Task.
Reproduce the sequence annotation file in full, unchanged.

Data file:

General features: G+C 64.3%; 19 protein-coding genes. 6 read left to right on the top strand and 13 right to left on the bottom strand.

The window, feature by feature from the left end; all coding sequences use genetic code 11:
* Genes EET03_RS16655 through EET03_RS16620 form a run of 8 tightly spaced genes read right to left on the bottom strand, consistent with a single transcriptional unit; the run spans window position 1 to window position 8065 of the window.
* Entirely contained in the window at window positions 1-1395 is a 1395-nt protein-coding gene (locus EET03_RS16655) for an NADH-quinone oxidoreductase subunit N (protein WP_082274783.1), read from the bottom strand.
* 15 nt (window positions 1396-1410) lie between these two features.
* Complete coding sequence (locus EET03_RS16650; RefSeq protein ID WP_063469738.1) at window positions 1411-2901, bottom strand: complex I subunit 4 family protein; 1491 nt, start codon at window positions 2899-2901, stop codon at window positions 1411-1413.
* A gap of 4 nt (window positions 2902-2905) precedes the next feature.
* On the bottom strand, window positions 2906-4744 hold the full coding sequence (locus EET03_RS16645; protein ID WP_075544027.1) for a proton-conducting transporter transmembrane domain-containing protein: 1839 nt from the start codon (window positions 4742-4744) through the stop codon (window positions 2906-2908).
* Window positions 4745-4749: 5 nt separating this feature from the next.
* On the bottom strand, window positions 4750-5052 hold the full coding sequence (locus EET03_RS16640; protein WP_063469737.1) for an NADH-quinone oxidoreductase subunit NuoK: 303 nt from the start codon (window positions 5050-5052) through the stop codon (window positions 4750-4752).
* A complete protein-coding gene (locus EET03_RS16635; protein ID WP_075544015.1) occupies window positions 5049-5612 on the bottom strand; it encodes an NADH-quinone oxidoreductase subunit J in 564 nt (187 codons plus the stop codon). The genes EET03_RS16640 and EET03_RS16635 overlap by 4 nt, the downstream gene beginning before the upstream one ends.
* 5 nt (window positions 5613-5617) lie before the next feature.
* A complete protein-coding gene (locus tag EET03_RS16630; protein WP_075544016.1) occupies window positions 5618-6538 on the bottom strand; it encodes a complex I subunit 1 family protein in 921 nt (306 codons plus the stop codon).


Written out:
General features: G+C 64.3%; 19 protein-coding genes. 6 read left to right on the top strand and 13 right to left on the bottom strand.

The window, feature by feature from the left end; all coding sequences use genetic code 11:
* Genes EET03_RS16655 through EET03_RS16620 form a run of 8 tightly spaced genes read right to left on the bottom strand, consistent with a single transcriptional unit; the run spans window position 1 to window position 8065 of the window.
* Entirely contained in the window at window positions 1-1395 is a 1395-nt protein-coding gene (locus EET03_RS16655) for an NADH-quinone oxidoreductase subunit N (protein WP_082274783.1), read from the bottom strand.
* 15 nt (window positions 1396-1410) lie between these two features.
* Complete coding sequence (locus EET03_RS16650; RefSeq protein ID WP_063469738.1) at window positions 1411-2901, bottom strand: complex I subunit 4 family protein; 1491 nt, start codon at window positions 2899-2901, stop codon at window positions 1411-1413.
* A gap of 4 nt (window positions 2902-2905) precedes the next feature.
* On the bottom strand, window positions 2906-4744 hold the full coding sequence (locus EET03_RS16645; protein ID WP_075544027.1) for a proton-conducting transporter transmembrane domain-containing protein: 1839 nt from the start codon (window positions 4742-4744) through the stop codon (window positions 2906-2908).
* Window positions 4745-4749: 5 nt separating this feature from the next.
* On the bottom strand, window positions 4750-5052 hold the full coding sequence (locus EET03_RS16640; protein WP_063469737.1) for an NADH-quinone oxidoreductase subunit NuoK: 303 nt from the start codon (window positions 5050-5052) through the stop codon (window positions 4750-4752).
* A complete protein-coding gene (locus EET03_RS16635; protein ID WP_075544015.1) occupies window positions 5049-5612 on the bottom strand; it encodes an NADH-quinone oxidoreductase subunit J in 564 nt (187 codons plus the stop codon). The genes EET03_RS16640 and EET03_RS16635 overlap by 4 nt, the downstream gene beginning before the upstream one ends.
* 5 nt (window positions 5613-5617) lie before the next feature.
* A complete protein-coding gene (locus tag EET03_RS16630; protein WP_075544016.1) occupies window positions 5618-6538 on the bottom strand; it encodes a complex I subunit 1 family protein in 921 nt (306 codons plus the stop codon).